” U.S. coal giant Peabody Energy Corp. reduced its offer for miner Macarthur Coal Ltd. to 3.8 billion Australian dollars ($3.4 billion) due in part to a proposed new Australian tax on mining profits, the companies said on Monday.
Peabody, one of the world’s largest coal suppliers, had last month offered $3.8 billion after Macarthur, a major producer of pulverized coal used by steelmakers, had rebuffed two earlier Peabody offers as inadequate.
The U.S. company, based in St. Louis, Missouri, said in a statement its revised offer from AU$16 a share to AU$15 still offered a 31 percent premium on McArthur’s average share price over the month of March
“The definitive proposal delivers a clear, compelling and significant premium for Macarthur shareholders, and follows Peabody’s due diligence as well as the introduction of the Australian resources profit tax proposal,” Peabody said.
The government angered the mining industry last month by announcing a new 40 percent tax on the booming profits of resource companies from 2012.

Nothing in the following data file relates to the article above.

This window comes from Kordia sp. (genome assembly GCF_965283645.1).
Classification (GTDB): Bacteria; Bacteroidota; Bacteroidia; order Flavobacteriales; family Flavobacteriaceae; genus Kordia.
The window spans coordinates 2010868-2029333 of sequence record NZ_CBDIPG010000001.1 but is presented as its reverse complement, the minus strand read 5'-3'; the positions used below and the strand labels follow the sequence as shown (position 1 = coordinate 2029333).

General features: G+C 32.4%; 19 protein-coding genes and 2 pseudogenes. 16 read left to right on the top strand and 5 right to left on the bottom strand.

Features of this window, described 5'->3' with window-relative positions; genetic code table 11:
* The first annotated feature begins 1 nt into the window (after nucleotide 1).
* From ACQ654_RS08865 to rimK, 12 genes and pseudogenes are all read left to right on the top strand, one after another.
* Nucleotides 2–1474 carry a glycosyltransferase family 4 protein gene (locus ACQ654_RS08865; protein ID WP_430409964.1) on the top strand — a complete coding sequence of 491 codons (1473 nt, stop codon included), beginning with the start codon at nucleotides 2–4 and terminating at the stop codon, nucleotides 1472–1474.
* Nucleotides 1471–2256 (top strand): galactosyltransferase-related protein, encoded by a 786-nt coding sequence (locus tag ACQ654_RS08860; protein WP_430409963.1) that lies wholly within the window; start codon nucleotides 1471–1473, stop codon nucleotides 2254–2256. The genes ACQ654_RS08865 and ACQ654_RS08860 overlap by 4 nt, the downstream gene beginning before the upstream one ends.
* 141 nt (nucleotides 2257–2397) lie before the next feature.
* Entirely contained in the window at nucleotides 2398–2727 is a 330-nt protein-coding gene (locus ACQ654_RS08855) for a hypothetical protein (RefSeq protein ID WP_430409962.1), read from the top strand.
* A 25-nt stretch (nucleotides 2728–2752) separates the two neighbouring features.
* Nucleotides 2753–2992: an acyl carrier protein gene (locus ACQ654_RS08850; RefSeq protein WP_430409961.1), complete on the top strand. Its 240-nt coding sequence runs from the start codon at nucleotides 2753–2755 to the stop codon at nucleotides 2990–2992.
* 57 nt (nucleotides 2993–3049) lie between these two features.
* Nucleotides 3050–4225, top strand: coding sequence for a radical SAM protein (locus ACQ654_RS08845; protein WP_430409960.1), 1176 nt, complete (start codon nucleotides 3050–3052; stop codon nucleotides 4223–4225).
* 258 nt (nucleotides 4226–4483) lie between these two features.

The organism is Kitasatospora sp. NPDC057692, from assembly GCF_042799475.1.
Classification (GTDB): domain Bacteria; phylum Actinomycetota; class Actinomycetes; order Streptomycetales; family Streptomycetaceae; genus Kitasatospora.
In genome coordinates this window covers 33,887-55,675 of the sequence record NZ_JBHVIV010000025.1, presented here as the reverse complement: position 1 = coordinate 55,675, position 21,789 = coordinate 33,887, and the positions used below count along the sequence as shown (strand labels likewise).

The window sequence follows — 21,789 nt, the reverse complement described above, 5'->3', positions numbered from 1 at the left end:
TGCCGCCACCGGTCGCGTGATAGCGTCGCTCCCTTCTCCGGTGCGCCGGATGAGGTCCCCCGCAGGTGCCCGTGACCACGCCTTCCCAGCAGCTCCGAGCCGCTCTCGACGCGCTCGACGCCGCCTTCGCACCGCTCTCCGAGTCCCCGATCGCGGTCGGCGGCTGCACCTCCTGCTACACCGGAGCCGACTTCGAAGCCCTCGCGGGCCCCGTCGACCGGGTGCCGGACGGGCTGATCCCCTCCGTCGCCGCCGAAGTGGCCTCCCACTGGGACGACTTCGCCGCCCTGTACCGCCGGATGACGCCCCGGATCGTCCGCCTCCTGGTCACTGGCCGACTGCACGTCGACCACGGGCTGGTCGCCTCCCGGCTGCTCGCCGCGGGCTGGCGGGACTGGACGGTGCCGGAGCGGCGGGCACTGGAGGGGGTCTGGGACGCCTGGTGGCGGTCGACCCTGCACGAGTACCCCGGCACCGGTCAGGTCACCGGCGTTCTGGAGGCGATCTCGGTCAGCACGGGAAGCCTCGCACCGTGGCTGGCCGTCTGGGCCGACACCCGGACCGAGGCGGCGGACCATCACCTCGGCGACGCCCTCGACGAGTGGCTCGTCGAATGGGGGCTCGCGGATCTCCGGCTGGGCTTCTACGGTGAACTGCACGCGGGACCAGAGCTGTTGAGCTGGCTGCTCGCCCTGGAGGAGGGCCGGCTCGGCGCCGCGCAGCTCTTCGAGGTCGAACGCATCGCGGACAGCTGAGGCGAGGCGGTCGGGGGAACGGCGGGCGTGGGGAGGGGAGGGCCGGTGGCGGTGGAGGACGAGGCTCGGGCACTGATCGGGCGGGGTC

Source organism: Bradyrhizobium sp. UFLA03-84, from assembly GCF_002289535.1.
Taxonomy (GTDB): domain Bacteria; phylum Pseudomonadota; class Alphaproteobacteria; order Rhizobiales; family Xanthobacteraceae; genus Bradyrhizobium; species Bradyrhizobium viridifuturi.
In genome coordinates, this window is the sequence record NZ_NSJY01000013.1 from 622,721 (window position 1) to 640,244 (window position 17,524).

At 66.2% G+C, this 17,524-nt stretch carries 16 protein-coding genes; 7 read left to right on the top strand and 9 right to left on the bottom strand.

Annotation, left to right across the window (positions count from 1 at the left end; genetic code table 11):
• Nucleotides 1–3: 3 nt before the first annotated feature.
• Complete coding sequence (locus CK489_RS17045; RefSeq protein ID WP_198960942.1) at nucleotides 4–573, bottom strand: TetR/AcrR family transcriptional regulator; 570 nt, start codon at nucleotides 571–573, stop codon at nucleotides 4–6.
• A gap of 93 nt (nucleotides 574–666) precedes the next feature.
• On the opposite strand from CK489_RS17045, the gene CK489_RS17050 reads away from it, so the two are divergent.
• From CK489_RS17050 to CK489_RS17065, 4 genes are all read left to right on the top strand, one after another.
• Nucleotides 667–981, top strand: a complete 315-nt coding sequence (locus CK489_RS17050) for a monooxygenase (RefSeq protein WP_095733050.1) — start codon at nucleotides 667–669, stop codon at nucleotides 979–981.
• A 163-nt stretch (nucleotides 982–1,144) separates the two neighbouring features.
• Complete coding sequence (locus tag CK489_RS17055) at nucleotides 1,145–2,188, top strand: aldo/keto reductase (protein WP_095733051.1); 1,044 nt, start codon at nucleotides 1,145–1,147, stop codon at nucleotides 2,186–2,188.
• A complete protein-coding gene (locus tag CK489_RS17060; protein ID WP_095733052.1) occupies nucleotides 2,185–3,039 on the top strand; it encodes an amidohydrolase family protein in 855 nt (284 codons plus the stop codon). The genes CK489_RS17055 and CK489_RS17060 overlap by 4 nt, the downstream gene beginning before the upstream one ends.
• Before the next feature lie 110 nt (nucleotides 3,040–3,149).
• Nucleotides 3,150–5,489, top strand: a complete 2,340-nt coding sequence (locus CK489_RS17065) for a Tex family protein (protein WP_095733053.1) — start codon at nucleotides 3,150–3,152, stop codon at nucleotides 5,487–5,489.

The government expects to raise an additional AU$9 billion a year through the tax while opponents warn it would deter investment in the mining industry.
Macarthur said in a statement that its board of directors will meet to consider the offer. It did not say when that meeting would take place.
Since Peabody made its AU$16 a share offer on April 15, Macarthur’s share price has fallen from AU$15.28 to Friday’s closing price of AU$13.69.
That drop reflected the government tax plans plus a broader market downturn in response to the Greek debt crisis.
Peabody made an original bid at AU$13 per Macarthur share, which was increased to AU$14 and later to AU$16.
Andrew Harrington, analyst with Australian stockbroking firm Patersons Securities, said it was highly unusual for a bidder to reduce its highest offer.
Shareholders and analysts would now be curious about what Peabody found in its due diligence that caused it to lower its takeover bid, he said.
Peabody last month announced its first—quarter profit through March fell 21 percent to $133.7 million, reflecting lower coal prices and higher provisions for taxes.
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